This is Salvia Pozo Blue. It has been fine for 20 years with no irrigation.. You'll need to water your natives plants once a week or so for the first dry season. Then they like to be washed off occasionally, but not watered. This one was planted in 1992 and never watered.

If you are in one of the frying pan areas plant a low density native planting with wide spaces (you can walk comfortably between them without touching the plants) between the plants. The wildlife likes this and the planting is fairly fire safe. (As safe you can probably get without paving the whole place.)
California Buckwheat, Eriogonum fasciculatum  flower clusters. Buckwheat is a very drought tolerant plant. Native plants give food for the wildlife and life to a garden.
Buckwheats work well in a drought tolerant California Garden.
California can be very dry. Drought tolerant or resistant native plants are part of California's history. We been down some interesting roads. The point of this photo is your yard can be tolerant of extreme drought and still look decent. - grid24_12
Unless you live in somewhere like Bakersfield or maybe Imperial Valley you're not that dry, you can plant native plants with little water.
Ceanothus oliganthus makes many of the hillsides blue in spring from Banning to Poway. Drought tolerant to about 6 inches of rainfall, this photo was taken after two 8 inch rainfall years, with our summer heat.
Ceanothus, Mountain Lilacs are more drought tolerant than most of the 'drought tolerant' species in the trade. California had an eighty year drought in the 1500's and the plants are still here.

Ok, here are some lists of native plants that can live with no extra water after the first summer.

REALLY  drought resistant plants for a California garden. A landscape can look good and use little or no water in most of California.
Encelia farinosa acting as wildflowers just est of Barstow. This looks pretty good when you realize it only gets about 4 inches of rainfall. Native plants can be very drought tolerant.
4 inches of rainfall and the desert is alive. California has drought adapted plants.
Coastal Sage scrub with Cliff buckwheat, Eriophyllum confertiflorum, Blackberry, Bracken Fern, Coyote Bush, Poison Oak, Coastal Live oak, etc.   - grid24_12
Much of the populated areas of Southern California have a rainfall of 10 inches or less and looked like this before we brought our weeds.
Penstemon spectabilis, Showy Penstemon, with an Anna Hummingbird. Showy Penstemon will tolerate  drought for years.  In the Bay area resist watering much after first summer.
Many Penstemons are showy plants that flower in most of California in spite of drought.
Mexican Manzanita with an Anna's hummingbird visiting the flowers. Mexican manzanita is drought tolerant in most of the populated areas of California. I'd not plant it in the desert without some extra winter water, but most of California it will survive with no water after first summer. - grid24_12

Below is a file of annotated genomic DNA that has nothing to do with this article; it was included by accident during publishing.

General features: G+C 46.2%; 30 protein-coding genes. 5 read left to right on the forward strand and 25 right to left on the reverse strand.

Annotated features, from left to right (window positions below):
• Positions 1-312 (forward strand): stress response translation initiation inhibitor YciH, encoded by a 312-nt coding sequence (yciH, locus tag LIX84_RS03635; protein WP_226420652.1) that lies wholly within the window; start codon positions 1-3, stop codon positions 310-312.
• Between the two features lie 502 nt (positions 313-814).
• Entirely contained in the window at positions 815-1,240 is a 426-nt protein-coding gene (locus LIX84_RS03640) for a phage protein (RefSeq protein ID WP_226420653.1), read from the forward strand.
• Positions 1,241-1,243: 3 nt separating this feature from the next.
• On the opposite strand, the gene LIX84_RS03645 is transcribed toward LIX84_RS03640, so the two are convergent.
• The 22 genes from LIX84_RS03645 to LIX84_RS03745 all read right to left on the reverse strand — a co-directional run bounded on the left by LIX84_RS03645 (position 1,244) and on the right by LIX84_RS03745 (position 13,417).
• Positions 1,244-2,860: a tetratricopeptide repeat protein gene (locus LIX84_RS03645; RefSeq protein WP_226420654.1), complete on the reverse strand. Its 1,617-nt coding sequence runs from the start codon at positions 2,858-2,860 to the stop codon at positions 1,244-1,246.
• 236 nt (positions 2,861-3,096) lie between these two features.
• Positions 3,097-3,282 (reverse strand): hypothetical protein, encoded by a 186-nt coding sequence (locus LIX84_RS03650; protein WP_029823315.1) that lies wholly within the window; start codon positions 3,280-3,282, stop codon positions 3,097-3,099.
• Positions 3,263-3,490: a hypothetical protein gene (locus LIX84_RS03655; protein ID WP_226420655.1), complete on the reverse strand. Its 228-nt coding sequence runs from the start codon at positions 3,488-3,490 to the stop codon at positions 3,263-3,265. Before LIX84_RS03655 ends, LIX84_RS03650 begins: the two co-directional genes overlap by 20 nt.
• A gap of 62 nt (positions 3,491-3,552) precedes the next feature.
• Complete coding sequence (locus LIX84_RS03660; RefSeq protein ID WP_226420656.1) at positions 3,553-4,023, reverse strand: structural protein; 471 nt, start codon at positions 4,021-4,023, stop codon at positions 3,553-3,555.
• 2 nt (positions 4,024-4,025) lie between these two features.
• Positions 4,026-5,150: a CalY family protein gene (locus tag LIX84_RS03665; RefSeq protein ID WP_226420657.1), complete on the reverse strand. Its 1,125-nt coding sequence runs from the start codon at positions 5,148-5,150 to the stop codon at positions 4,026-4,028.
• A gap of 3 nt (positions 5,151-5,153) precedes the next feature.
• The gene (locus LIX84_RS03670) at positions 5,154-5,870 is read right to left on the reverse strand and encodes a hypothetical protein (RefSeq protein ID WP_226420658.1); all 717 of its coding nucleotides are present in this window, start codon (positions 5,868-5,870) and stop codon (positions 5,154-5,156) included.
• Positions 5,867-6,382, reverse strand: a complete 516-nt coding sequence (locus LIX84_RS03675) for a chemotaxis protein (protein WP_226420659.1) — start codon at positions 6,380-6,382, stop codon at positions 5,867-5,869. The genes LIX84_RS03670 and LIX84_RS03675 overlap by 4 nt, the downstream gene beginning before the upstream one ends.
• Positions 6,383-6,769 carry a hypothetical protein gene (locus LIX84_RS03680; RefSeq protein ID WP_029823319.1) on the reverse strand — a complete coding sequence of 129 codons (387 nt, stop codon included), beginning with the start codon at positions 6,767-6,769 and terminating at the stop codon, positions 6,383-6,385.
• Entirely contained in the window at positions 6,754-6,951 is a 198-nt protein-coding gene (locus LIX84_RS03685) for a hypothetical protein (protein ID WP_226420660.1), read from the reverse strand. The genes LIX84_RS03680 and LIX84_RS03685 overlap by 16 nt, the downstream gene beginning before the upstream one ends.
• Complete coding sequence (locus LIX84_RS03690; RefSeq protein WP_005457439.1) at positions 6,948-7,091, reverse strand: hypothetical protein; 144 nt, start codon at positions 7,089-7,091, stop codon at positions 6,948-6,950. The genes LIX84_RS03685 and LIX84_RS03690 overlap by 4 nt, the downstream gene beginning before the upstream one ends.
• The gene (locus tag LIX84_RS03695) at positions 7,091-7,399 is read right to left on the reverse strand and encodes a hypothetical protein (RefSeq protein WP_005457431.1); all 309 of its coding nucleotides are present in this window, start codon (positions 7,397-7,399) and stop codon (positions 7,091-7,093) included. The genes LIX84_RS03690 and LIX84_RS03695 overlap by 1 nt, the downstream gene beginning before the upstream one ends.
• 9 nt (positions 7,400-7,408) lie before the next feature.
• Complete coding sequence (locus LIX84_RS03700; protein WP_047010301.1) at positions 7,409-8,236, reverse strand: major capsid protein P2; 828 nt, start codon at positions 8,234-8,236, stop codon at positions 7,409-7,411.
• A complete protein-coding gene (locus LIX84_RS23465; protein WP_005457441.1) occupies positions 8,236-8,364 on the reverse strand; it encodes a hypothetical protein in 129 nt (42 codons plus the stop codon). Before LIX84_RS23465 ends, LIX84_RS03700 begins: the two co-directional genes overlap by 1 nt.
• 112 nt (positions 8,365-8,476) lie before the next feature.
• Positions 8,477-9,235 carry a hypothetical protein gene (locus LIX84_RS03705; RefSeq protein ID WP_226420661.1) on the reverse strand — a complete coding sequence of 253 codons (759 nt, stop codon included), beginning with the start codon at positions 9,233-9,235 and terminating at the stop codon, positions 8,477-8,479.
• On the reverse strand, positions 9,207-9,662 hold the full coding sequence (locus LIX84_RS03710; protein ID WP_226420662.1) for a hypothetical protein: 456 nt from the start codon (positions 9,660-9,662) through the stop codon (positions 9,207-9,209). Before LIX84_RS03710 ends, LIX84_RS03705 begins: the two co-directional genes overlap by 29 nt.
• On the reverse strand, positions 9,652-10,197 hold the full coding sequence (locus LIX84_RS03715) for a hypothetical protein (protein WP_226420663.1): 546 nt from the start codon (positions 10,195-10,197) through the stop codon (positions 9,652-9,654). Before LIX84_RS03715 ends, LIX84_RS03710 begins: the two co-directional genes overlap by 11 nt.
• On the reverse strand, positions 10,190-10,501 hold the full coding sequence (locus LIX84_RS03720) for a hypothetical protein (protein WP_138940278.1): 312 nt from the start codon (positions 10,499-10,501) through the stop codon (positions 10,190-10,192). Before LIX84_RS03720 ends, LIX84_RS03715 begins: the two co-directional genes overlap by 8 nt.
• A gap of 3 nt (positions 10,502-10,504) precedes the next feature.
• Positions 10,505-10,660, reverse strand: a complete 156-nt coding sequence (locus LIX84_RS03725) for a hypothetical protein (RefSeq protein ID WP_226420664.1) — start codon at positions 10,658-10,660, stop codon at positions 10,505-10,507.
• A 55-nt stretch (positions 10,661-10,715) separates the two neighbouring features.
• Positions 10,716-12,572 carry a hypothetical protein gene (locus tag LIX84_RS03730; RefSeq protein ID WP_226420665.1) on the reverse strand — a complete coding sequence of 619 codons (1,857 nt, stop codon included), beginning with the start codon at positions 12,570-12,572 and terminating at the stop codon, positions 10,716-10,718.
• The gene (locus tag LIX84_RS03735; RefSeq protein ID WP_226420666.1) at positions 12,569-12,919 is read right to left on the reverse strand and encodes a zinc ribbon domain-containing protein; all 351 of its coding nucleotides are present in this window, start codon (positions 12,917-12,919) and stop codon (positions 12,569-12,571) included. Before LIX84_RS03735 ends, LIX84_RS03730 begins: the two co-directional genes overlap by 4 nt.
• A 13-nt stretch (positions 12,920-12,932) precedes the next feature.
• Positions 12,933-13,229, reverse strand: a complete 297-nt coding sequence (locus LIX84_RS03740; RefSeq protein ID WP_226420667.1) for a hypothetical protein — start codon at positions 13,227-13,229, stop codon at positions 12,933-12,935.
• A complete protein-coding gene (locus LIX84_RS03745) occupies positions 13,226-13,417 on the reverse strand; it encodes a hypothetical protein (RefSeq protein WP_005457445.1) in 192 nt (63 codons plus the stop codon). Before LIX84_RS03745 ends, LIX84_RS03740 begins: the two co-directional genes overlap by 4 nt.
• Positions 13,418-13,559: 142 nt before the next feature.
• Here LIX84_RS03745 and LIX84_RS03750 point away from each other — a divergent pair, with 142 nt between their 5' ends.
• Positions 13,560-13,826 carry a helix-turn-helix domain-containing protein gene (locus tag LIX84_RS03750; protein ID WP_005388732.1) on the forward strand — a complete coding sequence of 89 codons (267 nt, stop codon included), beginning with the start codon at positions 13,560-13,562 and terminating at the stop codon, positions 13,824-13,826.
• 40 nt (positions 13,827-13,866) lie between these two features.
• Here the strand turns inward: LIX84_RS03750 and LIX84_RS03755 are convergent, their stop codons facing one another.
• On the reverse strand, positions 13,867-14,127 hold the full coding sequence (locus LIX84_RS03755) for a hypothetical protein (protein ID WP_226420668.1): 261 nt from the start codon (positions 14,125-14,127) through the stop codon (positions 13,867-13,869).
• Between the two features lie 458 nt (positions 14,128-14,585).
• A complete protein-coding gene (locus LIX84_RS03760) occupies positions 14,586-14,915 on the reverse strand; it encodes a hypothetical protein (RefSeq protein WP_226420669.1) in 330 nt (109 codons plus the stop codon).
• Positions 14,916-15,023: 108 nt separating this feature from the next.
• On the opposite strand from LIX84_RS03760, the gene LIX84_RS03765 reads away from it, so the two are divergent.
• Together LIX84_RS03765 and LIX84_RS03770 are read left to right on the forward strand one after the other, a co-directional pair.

Many of the manzanitas are very drought tolerant and are fine through a drought in most the coastal areas of California.
Hyptis emoryi, Desert Lavender flowers are fragrant and the foliage is fragrant. Drought resistant, but not frost tolerant Desert Lavender grows in washes east of Barstow. - grid24_12
Use our site search with no water added and see if there is something in the nursery that can grow where you are with no water. Desert lavender is the photo
Larrea tridentata (creosote bush) on a dry year. In a California garden  Creosote loves drought and hates regular rainfall or irrigation after the first year. Very drought tolerant, heat tolerant and evergreen. - grid24_12
California is a very diverse state, the photo is Creosote bush.

Here is the first of many videos showing California native plants under extreme drought.This one is of California Buckwheat, Ceanothus Remote Blue, Eriogonum wrightii, Ceanothus Remote Blue, Deerweed, Bakersfield Cactus.
Short version, the Buckwheats and Manzanita look about as good as the Cactus.

Rhus integrifolia, Arctostaphylos glandulosa, Sambucus mexicana, Salvia leucophylla, Arctostaphylos adamsii, Arctostaphylos glauca Ramona, Salvia Pozo Blue, Heteromeles arbutifolia, Opuntia littoralis under drought with no irrigation.

Acer negundo, Sambucus mexicana, Creosote, Golden Currant, Rhus trilobata, Dendromecon rigida, Western Redbud, Eriogonum arborecens under drought stress.

Here are some California native plants under full drought stress during the 2013 drought. Rhamnus californica, Keckiella antirrhinoides, Ribes quercetorum, Diplacus longiflorus Conejo, Salvia spathacea Topanga. Arctostaphylos rainbowensis, Scrub Oak, Mama Bear Manzanita, Paradise manzanita, Harmony Manzanita, Dr. Hurd Manzanita,